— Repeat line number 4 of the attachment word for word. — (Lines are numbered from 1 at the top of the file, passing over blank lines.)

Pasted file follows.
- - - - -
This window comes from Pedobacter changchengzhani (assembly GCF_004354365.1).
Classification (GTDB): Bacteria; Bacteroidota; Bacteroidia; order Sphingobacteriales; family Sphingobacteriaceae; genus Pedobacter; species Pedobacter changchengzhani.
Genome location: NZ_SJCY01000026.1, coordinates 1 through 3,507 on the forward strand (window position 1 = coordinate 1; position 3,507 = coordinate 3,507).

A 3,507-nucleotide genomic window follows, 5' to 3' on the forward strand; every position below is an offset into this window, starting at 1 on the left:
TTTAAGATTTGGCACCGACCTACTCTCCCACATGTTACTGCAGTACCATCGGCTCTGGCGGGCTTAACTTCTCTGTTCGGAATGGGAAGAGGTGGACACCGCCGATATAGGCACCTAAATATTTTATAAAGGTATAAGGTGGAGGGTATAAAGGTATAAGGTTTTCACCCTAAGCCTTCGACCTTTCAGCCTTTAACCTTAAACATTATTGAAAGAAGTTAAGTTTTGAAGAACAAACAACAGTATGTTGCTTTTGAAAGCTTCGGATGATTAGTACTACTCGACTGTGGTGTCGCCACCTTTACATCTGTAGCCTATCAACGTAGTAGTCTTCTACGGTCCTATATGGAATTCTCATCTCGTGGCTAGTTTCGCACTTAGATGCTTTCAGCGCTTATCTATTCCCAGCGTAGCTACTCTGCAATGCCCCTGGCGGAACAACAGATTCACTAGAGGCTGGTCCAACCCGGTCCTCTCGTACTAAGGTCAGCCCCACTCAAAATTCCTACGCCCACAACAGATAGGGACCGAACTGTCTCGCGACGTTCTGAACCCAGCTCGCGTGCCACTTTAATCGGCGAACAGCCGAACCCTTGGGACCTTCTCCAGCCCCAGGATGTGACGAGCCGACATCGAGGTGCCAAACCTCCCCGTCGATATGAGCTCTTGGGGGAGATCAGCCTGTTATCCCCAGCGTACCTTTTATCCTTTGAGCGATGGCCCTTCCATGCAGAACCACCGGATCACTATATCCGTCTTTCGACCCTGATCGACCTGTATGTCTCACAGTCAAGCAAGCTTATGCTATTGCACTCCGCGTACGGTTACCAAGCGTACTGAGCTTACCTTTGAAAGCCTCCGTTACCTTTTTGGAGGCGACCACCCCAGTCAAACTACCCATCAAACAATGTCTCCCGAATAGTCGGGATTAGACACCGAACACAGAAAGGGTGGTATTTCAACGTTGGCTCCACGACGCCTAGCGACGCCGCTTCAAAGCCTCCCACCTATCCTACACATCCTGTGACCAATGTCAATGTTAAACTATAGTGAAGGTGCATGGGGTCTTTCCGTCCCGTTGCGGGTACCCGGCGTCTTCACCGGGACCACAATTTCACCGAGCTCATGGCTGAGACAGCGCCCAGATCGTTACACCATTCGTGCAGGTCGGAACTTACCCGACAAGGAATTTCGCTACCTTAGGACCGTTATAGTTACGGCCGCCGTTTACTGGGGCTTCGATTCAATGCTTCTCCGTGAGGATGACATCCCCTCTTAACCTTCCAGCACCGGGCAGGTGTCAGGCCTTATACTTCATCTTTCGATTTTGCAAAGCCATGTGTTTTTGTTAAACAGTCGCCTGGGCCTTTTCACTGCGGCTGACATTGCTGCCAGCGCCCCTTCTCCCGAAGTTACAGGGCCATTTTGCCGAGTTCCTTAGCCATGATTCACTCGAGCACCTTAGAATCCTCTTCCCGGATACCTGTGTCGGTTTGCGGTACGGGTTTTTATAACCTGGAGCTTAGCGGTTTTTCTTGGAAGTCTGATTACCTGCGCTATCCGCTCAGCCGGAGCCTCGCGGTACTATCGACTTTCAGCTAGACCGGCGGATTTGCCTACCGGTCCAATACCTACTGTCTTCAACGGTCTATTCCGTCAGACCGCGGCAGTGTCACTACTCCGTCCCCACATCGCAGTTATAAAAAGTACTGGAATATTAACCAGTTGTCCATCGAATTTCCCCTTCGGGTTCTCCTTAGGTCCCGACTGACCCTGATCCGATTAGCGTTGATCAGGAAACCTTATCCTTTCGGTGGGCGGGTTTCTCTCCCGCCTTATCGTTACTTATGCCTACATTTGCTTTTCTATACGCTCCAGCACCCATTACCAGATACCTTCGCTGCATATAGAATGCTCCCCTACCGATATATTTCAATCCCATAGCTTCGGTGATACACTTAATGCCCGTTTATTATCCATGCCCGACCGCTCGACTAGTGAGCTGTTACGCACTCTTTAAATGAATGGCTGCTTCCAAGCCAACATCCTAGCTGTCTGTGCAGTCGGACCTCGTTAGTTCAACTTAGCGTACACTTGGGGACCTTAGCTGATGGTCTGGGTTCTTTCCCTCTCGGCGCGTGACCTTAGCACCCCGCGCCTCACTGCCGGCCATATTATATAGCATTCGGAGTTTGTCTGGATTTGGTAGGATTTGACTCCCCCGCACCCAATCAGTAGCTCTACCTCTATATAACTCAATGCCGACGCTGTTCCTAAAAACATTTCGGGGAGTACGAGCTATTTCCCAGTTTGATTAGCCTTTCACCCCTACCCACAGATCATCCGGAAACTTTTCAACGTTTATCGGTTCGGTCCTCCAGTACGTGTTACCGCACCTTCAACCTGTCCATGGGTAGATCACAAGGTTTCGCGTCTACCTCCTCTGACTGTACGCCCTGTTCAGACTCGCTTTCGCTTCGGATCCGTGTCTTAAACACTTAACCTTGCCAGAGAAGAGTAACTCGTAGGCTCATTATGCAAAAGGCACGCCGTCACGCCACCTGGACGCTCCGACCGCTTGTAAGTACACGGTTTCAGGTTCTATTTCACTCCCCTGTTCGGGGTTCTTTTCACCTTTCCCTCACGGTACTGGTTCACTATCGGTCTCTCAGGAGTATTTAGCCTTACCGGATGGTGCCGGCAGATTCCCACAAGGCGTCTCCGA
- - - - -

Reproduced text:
A 3,507-nucleotide genomic window follows, 5' to 3' on the forward strand; every position below is an offset into this window, starting at 1 on the left: